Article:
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Wat Rong Khun Temple is so vastly different from all the other temples that I came across in Thailand. One of the first things you notice about this particular temple is that of its unusual colour.
It's completely white. While the white colour of the buildings signifies the Lord Buddha's purity, the same colour white used in some of the glass windows, signifies the Lord Buddha's wisdom.
Inside the temple, you will see many murals and paintings depicting images of the lord Buddha while outside the temple you will see lots of strange white limestone sculptures.
Some are adorned with tiny pieces of mirror permitting the building to shine and sparkle in the sunlight. It may be necessary during this period to wear a good pair of sunglasses as the glare can often be quite intense at times.
Best of all, the temple of Wat Rong Khun is surprisingly close to Chiang Rai. You would only need to travel south of the city for about 15 kilometres (9 miles). Once you get here you will experience the peaceful atmosphere that prevails.
Both the temple and artworks are designed and constructed by one of Thailand's most renowned artists and architects. His name is Chalermchai Kosipipat and he tells me that the entire complex is only expected to be completed about 90 years from now. The reason for this he says is that a total of nine buildings will be built altogether and this will take some time to finish.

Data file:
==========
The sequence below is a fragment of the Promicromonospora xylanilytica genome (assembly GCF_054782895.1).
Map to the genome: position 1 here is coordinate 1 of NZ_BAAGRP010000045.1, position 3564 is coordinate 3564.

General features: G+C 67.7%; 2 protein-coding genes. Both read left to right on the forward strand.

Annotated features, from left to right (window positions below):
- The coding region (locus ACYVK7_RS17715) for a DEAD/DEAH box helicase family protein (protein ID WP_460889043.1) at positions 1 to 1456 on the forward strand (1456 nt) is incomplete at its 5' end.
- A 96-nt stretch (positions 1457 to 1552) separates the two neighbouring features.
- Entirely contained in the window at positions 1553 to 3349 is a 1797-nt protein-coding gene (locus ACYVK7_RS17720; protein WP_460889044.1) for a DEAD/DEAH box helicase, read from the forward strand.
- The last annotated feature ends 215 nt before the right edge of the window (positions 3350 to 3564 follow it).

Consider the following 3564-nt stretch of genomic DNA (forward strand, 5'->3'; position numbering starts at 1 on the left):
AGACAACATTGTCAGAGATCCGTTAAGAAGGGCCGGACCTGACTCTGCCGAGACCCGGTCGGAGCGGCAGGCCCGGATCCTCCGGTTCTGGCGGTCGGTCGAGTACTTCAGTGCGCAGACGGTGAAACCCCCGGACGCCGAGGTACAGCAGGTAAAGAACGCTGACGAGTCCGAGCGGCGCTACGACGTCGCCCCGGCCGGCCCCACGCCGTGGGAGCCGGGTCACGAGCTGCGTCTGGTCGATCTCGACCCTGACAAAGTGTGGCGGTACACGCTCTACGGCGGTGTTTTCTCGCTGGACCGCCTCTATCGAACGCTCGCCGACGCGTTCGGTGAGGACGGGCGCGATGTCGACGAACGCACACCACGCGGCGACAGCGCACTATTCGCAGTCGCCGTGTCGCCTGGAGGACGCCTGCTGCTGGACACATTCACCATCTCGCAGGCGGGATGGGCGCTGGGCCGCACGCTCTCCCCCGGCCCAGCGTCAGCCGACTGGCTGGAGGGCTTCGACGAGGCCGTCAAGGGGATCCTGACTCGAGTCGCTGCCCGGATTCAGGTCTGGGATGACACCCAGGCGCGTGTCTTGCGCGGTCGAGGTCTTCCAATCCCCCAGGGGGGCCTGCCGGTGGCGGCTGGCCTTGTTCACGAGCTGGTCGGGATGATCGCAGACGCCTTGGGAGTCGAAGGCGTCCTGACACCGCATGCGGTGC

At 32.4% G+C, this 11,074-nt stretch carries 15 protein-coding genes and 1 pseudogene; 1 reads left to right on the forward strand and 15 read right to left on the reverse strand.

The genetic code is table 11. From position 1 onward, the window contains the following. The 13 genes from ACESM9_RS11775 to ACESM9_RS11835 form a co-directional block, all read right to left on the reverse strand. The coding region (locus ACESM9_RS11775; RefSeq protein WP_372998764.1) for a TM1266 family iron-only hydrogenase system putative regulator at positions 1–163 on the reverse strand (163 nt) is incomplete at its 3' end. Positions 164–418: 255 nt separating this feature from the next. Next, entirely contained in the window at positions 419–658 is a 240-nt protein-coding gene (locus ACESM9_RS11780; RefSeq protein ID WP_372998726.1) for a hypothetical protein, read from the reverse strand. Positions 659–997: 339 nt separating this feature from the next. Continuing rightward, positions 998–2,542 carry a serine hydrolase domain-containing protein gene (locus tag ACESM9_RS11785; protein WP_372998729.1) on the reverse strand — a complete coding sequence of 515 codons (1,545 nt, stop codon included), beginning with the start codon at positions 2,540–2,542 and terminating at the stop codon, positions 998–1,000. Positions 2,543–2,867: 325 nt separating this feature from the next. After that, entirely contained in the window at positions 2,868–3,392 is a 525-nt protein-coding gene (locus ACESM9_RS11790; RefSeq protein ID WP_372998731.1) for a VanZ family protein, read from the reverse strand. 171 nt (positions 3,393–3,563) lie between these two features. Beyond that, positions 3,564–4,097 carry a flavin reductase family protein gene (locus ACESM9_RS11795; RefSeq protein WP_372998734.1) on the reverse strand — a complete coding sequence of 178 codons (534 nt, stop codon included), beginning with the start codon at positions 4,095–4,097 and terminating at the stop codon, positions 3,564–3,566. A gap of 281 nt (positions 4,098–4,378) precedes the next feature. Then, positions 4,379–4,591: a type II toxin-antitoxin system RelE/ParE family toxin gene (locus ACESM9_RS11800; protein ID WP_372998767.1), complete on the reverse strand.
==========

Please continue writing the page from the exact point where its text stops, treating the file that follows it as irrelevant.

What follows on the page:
Chalermchai seems to have his entire lifetime career all mapped out which will no doubt, keep him busy for a very long time and then some. The project was originally started in 1977 as a lifetime project and Chalermchai now wishes to dedicate the project to King Phumiphol who is the present king of Thailand.
The artist can be seen here every day, giving instructions on the site, so there is a good chance that you might even be able to have a chat with him. He is also busy training many other artists, architects, designers and painters to continue his work long after he's gone. I was wondering if I should apply for a position.
The only other building that I've had the pleasure of visiting
during my many travel escapes abroad, and which is still under daily construction
since its inception in 1881, is the beautiful Sagrada Familia, a Roman Catholic Church in Barcelona, Spain.
It is said to be another 100 years in the making. The Spanish architect, Antoni Gaudi was largely responsible for its design and construction. It was Gaudi, who inspired Chalermchai Kosipipat.
Wat Jet Yot Temple is a site which houses a large gilded seated Buddha as well as an impressive astrological fresco on the wooden ceiling of the main building.
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Your host Grahame (Yep! that's me) from Luxury Thailand Travel says he'd really appreciate your kind support. Simply take your next tour by selecting any one of the many excursions listed on the left side of this page. Here's wishing you a safe trip and a happy and exciting holiday.